Review question

Ref: R7021

## Suggestion

$ABCDE$ is a regular pentagon. By projecting the broken line $AED$ on the line $AB$, or otherwise, show that $\cos\dfrac{\pi}{5}-\cos\dfrac{2\pi}{5}=\dfrac{1}{2}.$

Let’s assume that the side lengths of the pentagon are $1$.

Can we draw a large, clear diagram of the pentagon $ABCDE$, with $AB$ horizontally at the bottom?

What are the angles inside a regular pentagon, in radians?

If we now drop perpendiculars from $D$ and $E$ to the horizontal, can we start to find lengths and angles?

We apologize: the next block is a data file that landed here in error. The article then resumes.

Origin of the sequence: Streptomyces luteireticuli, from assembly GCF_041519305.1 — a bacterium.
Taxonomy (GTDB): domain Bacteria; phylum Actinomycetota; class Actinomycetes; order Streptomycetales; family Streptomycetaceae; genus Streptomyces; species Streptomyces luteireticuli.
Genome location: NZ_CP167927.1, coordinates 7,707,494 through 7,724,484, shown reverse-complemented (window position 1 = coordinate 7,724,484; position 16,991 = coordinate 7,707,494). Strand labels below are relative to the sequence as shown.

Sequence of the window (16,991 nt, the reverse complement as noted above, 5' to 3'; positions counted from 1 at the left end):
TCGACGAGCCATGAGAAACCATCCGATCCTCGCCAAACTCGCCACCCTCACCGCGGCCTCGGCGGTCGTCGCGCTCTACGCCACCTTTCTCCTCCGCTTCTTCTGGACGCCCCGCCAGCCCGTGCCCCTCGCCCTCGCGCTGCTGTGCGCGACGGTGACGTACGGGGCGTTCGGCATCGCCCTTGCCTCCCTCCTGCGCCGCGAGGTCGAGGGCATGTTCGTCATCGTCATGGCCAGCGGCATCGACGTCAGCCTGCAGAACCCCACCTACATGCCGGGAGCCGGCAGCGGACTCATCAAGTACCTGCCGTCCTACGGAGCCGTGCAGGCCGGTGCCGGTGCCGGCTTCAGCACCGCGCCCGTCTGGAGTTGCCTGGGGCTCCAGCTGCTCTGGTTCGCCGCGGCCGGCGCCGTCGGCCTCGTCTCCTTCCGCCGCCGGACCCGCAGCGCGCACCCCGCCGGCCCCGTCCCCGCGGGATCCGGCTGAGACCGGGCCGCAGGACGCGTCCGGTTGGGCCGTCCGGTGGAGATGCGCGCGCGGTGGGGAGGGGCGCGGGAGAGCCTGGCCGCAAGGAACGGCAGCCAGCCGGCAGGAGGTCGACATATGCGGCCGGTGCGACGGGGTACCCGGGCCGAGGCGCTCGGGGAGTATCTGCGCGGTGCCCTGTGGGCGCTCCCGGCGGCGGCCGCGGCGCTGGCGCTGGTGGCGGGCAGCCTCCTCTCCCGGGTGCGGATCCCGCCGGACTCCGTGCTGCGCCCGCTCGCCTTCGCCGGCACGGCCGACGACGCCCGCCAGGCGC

Hence, or otherwise, show that $\cos\dfrac{\pi}{5} = \dfrac{\sqrt{5}+1}{4}$.

Using the first part, are there any trigonometrical identities we could use? To get this just in terms of $\cos\dfrac{\pi}{5}$?

Show further that $\cos\dfrac{3\pi}{5} = -\dfrac{\sqrt{5}-1}{4}$.

What’s the sum of $\dfrac{3\pi}{5}$ and $\dfrac{2\pi}{5}$? How does this connect $\cos\dfrac{3\pi}{5}$ and $\cos\dfrac{2\pi}{5}$?